Haden was a founding member of a band led by reed and other instrument player Ornette Coleman, whose shall we say advanced notions of what constitutes music led players in his native Texas to walk off the stage rather than jam with him. Haden could jam with him. And did.

Sez Wiki: German musicologist Joachim-Ernst Berendt wrote that Haden’s “ability to create serendipitous harmonies by improvising melodic responses to Coleman’s free-form solos (rather than sticking to predetermined harmonies) was both radical and mesmerizing. His virtuosity lies…in an incredible ability to make the double bass ‘sound out’. Haden cultivated the instrument’s gravity as no one else in jazz. He is a master of simplicity which is one of the most difficult things to achieve.” 

From country and western to free form jazz is pretty amazing, and Haden went further than that! Check him out! Anyway Jo went from Shenandoah to other places and now hangs out in a town in Iowa famous, apart from her, for an unsolved mass murder sometime early in the previous century.

When she isn’t doing art, Jo writes. Her chosen genre is the adult vampire novel, and I have read a number of these before publication. As she’s gone on, her writing has improved in every way, and the ones I like the best are the prequel Brothers of darkness and the final in the multivolume series focusing on the beautiful Katelina, her love affair with the vampire Jorick, and. .  .that would be telling.

Since then she’s been doing spinoffs of the series under the title Tales of the executioners. 

So. It’s rolling around to the time of year when people give other people things in hopes of forgiveness, or whatever, and I thought I’d just put in a plug for Jo’s books. Readers of this blog may already thirstily slurp down every exquisite drip off Jo’s e-pen, but some of you may not be in on the secret. There is heaps to choose from!

So again. Go on. Be adventurous. Give your best mate Brothers of darkness, or one of the others. Unlike my e-books you can order a hard copy and write in it! Write something really nice! That way it will be there, forever, after you’ve been turned and grow those little teeth and bite someone on the neck or – here’s another wee secret – somewhere else.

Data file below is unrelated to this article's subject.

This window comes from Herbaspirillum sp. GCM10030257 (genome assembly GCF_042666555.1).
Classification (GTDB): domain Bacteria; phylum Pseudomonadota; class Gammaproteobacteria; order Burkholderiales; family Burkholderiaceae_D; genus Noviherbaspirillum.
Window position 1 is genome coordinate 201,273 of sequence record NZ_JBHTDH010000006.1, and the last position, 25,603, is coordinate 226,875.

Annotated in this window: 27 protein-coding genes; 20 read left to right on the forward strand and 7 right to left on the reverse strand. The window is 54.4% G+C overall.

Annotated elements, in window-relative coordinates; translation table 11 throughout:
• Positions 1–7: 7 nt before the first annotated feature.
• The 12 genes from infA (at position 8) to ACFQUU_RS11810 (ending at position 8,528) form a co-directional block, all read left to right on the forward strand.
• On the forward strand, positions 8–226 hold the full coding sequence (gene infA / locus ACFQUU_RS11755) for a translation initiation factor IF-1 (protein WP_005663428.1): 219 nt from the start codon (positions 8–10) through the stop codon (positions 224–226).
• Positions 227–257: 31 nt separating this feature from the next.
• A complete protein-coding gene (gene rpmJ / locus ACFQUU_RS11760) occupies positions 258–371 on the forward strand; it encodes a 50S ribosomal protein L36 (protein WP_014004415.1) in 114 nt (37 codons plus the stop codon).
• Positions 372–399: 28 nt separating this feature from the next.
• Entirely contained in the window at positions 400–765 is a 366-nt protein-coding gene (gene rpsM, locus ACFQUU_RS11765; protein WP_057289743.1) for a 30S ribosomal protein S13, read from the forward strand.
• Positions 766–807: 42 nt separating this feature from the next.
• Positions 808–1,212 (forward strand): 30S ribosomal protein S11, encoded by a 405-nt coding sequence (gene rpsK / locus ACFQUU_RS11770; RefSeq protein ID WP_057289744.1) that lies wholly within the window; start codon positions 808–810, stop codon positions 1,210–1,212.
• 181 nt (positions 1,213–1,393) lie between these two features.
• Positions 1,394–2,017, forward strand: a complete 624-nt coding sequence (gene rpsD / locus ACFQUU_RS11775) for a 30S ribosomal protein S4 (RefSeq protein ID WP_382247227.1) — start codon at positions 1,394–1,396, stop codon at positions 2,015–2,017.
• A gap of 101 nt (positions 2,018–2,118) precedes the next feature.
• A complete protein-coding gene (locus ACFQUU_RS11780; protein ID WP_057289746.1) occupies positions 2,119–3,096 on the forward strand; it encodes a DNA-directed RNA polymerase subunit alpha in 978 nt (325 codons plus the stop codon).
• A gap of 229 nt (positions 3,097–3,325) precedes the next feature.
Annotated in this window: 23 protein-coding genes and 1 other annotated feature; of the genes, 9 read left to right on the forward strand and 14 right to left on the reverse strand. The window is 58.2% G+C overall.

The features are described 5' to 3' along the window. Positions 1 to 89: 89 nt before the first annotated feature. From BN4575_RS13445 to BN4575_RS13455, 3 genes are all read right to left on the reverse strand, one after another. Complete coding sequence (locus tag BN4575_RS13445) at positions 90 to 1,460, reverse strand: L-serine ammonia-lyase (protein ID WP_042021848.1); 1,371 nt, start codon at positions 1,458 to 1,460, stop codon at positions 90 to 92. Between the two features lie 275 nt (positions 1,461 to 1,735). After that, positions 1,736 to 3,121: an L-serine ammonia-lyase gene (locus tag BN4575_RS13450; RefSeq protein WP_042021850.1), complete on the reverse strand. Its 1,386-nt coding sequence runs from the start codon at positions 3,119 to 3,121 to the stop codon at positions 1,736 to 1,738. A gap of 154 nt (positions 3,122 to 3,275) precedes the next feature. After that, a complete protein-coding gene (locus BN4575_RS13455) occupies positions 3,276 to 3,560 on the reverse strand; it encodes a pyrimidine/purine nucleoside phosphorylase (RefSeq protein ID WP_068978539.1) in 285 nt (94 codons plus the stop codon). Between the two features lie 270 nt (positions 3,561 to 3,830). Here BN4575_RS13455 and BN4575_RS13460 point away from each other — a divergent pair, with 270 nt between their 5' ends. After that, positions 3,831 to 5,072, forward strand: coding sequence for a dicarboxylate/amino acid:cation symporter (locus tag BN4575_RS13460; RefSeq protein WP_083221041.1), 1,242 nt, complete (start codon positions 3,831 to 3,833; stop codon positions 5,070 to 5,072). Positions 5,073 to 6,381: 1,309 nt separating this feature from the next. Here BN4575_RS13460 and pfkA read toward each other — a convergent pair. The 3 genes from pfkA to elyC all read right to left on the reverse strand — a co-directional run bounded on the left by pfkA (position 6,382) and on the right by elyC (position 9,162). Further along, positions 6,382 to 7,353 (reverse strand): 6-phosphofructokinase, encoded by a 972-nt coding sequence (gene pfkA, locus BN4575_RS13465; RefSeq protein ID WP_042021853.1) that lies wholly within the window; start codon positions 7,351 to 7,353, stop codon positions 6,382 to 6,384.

Joleene Naylor. Google her. Buy. Enjoy.

Thanks for reading.

*Dolly Parton wrote and originally recorded a song almost by this title, the spelling being different. Miley Cyrus has also done a version. It’s about how beautiful Jolene is and how the singer hopes against hope that she will not steal her man. Given that the man in question is muttering Jolene’s name in his sleep, the prospects are not all that great.

 

 
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Posted by on November 23, 2018 in Uncategorized

 

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Imaginary elephants – new and improved!

It is not obvious why elephants have such a hold on the human imagination, but their grip is as powerful as the mighty stomp of a wild-eared pachyderm. While on my journey through northern Europe last year, and in my travels around op shops in New Zealand, where I live, elephants kept rubbing their trunks into my camera lens, one way or another.  They’ll no doubt go on doing so, making the photos here a work in progress. I hope you enjoy some of them – even all of them!

Here is a herd in Copenhagen’s Tivoli Gardens.

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Teapot, found in Glasgow years ago.

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A few matchbox covers from the museum in Jonkoping, Sweden:

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A carved beauty complete with silver adornments, op shopped in Palmerston North, NZ.

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Cast iron triplet:

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Carved mum and child, as per me:

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Adorning a Copenhagen building:

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And also from Copenhagen, a rather bad photo of a window display:

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It is far from true that elephants are alone of wild beasts in awakening our imaginations to nature’s thunderous wonders . Here is a warthog, “hand made in South Africa”, discovered in a used store in Dannevirke. . .

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That’s telling us! Below is from a fountain in a wee corner of Dresden, across the mighty Elbe from the main town. And below, a group holding it all together from the same array.

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Thanks for looking.

 
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Posted by on October 30, 2018 in Uncategorized

 

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High above the Elbe, with me*

Hello there beautiful humans, and others if that is appropriate. If you are from another planet please get in touch – it would be nice to hear about your home.

It’s also beautiful in my “Scandi Palace” here in New Zealand, a late winter sunshine day. Outside the robotic mower relieving me of a special humiliation** quietly and steadfastly rolls on, and on, and on. . .yum!  If you are a reader of this blog you will know winter here is not the brutal version of many northern hemisphere places, like most of Germany for example. Last year, in the northern autumn, I spent about a month in Dresden, and toured the local countryside. I’d been before – first cycling through in summer a few years ago along the Elbe river. Upstream from the city is a national park known as Saxon Switzerland that is famed for its weathered outcrops. It’s not at all like Switzerland in my opinion, or not of the places in that country I’ve been. To me the naming of the place does it a disservice. It is a unique landscape and when you are there in the cold, it not only takes your breath away, but does it in steamy clouds. Cool! Extremely cool!